BEST MATCHUP (opponents with best combined BP Hit List rankings): Minnesota Twins (3rd) @ Baltimore Orioles (5th)
Here’s a list:
These five players have the lowest VORPs among players who lead their teams. This leads me to something I said in my last column about which I received some push-back. I stated that I still felt the Twins were the team to beat in the American League Central. I stand by that statement, though I must confess that the way I justified it certainly opened me up to be queried. I pointed out that that, by and large, the White Sox batting order is not impressing. The inclusion of a White Sox player on the list above illustrates that. Therefore, I stated, when the Chicago pitchers come back down to earth, the team will be ripe for a fall. Of course, I failed to take into account the strong possibility that flat-lining Pale Hose positioners will also rise up to find their levels.
That was a mistake, but not enough of one to back me off my feeling that the road to the division title goes through Minnesota. The Twins are basically retracing its steps from the three previous seasons. They have won between 90 and 94 games and are on pace to win in the nineties again. The Sox, on the other hand, are the ones playing out of their element. Not that this precludes them from success and not that they won’t necessarily overcome Minnesota, but the burden of proof is on the upstarts.
BIGGEST MISMATCHUP (opponents with greatest difference in BP Hit List rankings): Chicago White Sox (1st) @ Tampa Bay Devil Rays (28th)
Now, White Sox fans, if you really want to refute me, take a look at this list:
25-7: 1998 Yankees (114-48), 1st
24-8: 2002 Red Sox (93-69) 2nd, no playoffs
24-8: 1993 Phillies (97-65) 1st
24-8: 1990 Reds (91-71) 1st
23-9: 2003 Yankees (101-61), 1st
23-9: 2003 Giants (100-61), 1st
23-9: 2001 Mariners (116-46), 1st
23-9: 2001 Twins (85-77), 2nd, no playoffs
23-9: 1999 Indians (97-65), 1st
23-9: 1997 Braves (101-61), 1st
23-9: 1995 Phillies (69-75), 3rd
These are the 11 teams that, over the past 15 seasons, either surpassed, matched or came within a game of the White Sox 2005 record of 24-8. Righteous group of ballclubs, no? Pretty much. Eight of the 11 won their division. Only one really tanked and only two played under .500 after their hot 32-game start. The average team won 74 of their remaining 130 games. If the White Sox were to do this, they’d win 98 games. That sounds like enough to bag the division, doesn’t it? Just to be fair, though, let’s toss the ’98 Yankees and ’01 Mariners out of this list because they posted the two best records of the expansion era. Let’s say the White Sox play as well as the remaining nine teams did after their initial 32 games. They would go 70-60 and win 94 on the season. That doesn’t look too outrageous, does it? Now, 94 victories might not be enough to oust the Twins this year, but it’s enough to make it awfully interesting.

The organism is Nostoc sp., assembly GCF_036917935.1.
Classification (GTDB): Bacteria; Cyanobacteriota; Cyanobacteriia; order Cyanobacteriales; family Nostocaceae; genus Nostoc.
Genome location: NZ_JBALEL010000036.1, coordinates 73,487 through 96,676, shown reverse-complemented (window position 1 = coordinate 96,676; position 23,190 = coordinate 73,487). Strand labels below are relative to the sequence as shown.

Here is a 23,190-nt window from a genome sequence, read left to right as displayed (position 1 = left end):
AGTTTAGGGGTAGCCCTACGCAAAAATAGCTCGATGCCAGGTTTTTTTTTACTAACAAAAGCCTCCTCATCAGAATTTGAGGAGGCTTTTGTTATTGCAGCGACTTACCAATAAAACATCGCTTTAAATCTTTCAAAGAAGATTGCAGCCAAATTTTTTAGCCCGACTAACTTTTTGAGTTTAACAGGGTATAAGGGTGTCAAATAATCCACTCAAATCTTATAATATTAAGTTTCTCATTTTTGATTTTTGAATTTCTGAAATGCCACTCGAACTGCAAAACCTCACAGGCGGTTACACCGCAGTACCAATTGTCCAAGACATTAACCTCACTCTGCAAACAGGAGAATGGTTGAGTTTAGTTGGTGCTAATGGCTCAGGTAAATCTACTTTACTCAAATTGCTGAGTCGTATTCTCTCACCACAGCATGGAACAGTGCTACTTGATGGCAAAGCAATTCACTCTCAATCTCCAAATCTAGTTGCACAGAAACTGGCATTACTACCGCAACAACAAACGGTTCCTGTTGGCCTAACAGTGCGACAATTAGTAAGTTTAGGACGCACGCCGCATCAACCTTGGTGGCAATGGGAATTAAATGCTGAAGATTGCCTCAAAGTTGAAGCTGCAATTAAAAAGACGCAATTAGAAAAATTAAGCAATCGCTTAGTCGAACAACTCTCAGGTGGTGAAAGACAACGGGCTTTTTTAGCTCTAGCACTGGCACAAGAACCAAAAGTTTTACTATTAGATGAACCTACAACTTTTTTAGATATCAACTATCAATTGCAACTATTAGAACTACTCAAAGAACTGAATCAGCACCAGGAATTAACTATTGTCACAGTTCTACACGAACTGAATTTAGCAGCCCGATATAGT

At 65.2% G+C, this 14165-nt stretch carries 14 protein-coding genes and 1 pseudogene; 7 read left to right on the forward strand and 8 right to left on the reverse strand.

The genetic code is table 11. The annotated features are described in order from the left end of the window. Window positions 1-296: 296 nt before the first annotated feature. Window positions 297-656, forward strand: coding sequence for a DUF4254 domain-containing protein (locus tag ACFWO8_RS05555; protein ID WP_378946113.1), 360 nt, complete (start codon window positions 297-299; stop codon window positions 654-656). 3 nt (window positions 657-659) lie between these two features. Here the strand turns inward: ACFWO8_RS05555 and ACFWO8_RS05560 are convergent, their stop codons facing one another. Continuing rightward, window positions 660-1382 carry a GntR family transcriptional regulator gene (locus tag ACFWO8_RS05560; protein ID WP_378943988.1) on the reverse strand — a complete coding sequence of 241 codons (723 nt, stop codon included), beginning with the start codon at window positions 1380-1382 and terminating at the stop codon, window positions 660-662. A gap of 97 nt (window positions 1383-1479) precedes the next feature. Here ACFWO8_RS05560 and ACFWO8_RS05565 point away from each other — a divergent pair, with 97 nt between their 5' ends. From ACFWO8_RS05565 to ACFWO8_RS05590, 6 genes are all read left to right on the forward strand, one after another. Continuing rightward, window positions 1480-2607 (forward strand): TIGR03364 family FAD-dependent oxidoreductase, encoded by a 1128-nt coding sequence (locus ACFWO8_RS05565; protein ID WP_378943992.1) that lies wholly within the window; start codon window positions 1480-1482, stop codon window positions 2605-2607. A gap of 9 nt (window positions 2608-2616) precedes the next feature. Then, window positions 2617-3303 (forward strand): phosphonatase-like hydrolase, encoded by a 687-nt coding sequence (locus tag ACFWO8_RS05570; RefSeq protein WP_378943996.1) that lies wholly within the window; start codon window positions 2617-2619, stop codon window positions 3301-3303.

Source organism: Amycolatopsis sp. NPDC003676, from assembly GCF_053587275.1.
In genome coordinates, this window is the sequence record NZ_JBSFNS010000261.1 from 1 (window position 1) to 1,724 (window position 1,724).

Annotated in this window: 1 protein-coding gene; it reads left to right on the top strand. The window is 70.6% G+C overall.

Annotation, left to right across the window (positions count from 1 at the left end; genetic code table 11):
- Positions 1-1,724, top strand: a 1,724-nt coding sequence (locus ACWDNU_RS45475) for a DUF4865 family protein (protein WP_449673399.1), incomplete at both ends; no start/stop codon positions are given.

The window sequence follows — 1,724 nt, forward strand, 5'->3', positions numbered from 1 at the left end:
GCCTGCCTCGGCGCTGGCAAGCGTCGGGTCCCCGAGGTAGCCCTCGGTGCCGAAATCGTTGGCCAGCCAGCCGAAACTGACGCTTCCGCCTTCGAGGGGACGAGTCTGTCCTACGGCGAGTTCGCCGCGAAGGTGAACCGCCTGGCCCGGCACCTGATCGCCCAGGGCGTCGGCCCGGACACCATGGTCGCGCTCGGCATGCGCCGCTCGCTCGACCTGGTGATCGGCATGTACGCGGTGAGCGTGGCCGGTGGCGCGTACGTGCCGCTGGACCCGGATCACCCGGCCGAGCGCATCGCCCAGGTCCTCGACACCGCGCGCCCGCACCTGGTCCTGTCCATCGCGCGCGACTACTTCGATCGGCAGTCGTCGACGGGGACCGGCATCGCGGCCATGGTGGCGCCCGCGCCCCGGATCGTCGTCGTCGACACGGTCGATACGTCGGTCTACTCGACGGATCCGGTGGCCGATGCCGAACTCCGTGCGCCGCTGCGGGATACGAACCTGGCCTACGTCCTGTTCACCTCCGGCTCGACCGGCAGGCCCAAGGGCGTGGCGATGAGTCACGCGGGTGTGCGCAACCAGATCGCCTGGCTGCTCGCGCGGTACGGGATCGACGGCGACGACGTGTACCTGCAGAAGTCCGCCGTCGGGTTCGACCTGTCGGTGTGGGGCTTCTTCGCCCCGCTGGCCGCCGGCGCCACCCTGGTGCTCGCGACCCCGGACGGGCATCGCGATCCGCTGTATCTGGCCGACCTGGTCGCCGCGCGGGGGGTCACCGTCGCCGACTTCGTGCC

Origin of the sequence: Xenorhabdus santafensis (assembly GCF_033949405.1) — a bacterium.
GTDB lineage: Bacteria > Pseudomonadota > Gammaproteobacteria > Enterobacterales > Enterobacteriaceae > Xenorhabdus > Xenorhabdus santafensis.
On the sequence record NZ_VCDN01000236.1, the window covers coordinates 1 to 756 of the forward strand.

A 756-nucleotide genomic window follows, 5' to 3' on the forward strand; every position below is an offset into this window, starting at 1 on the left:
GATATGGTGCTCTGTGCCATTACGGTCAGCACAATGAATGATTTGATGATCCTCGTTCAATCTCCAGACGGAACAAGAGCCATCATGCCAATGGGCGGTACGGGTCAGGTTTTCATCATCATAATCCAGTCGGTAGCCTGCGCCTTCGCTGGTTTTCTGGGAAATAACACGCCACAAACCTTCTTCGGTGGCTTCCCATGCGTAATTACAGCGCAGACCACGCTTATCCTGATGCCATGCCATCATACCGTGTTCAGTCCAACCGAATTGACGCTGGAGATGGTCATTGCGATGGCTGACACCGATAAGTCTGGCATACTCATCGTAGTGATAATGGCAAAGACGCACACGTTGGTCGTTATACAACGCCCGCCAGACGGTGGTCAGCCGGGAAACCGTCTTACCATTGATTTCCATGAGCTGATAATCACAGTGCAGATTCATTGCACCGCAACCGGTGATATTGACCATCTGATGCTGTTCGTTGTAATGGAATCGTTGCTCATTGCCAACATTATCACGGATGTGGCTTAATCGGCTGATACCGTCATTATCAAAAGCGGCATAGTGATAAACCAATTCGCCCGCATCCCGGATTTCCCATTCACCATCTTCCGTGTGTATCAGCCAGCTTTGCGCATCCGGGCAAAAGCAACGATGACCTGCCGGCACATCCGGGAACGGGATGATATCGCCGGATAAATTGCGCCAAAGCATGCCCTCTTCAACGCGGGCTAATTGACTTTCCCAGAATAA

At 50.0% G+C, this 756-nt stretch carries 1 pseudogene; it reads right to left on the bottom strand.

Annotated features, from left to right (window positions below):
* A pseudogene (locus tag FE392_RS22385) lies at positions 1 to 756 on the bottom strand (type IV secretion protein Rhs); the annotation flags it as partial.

BIGGEST NATIONAL LEAGUE MISMATCHUP (opponents with greatest difference in BP Hit List rankings): Atlanta Braves (4th) @ Colorado Rockies (29th)
There are a lot worse ways to start a run at the Rookie of the Year award. Clint Barmes is leading three separate classes with his 20.2 VORP: shortstops, rookies and Rockies. It won’t stay this way, but it is so strange to see Todd Helton not leading Colorado offensively. The last time Helton took a back seat to any teammate was 1999, his sophomore year. In the past two years he’s more than doubled his next-best comrade.
A lot of words have been expended on how the Rockies could one day rise above playing at altitude and become a successful team. Knowing that they could never quite reign in the number of runs they allowed, the soundest suggestion always seemed to be to bring some good hitters to town and just guys whose numbers looked good because of where they were. In spite of all that’s been written about playing at altitude, it may surprise some to know that the Rockies have never led the majors in scoring. They finished second in 1997, 2000 and 2001 and third in 1999. Even at their peak it was never enough to get much over .500. Now, though, they are continuing to surrender runs as if they play on Cloud Nine while scoring like a bunch of flatlanders. Never have they fallen to the offensive depths they have this year. Heading into last night’s victory over the Braves, they were 22nd in the majors in runs scored. Their previous low rankings were 12th in 2002 and 11th last year.
In the past, the team could at least be counted on to chuck runs at the great gushers of scoring their opponents were doing at their expense but not in 2005. If they don’t start scoring soon, my preseason prediction of 67 wins is going to look like nothing short of grandiose philanthropy.
MATCHUP OF THE BIGGEST SURPRISES SO FAR: Washington Nationals (9th) @ Arizona Diamondbacks (18th)
It was only two years ago that both these teams finished over .500, so should we be all that surprised that they’re both right back there? Well, sure, as disaster was predicted for both in 2005 by most.
How are the Nats doing it? For one thing, they’re getting offensive support on a broader front than most teams. Apart from Cristian Guzman and whoever is trucking around in left field, DC position players have showed up this year. They currently have five positioners in double VORP figures: Brad Wilkerson, Vinny Castilla, Jose Guillen, Jose Vidro and Nick Johnson were all there through Sunday night. The only other team close is the Mets with four. The Yankees, Twins, Tigers, Reds and Orioles have three each.
The Nats get Tony Armas, Jr. back tonight. He’s making his first start of the year and is bound to be an improvement over Zach Day. It’s too bad that Brandon Webb isn’t facing John Patterson in this series. They currently represent the extremes in ground ball-fly ball ratios among qualifying pitchers. Webb is at 4.36:1 while Patterson is at .69:1. That’s what you call a spread.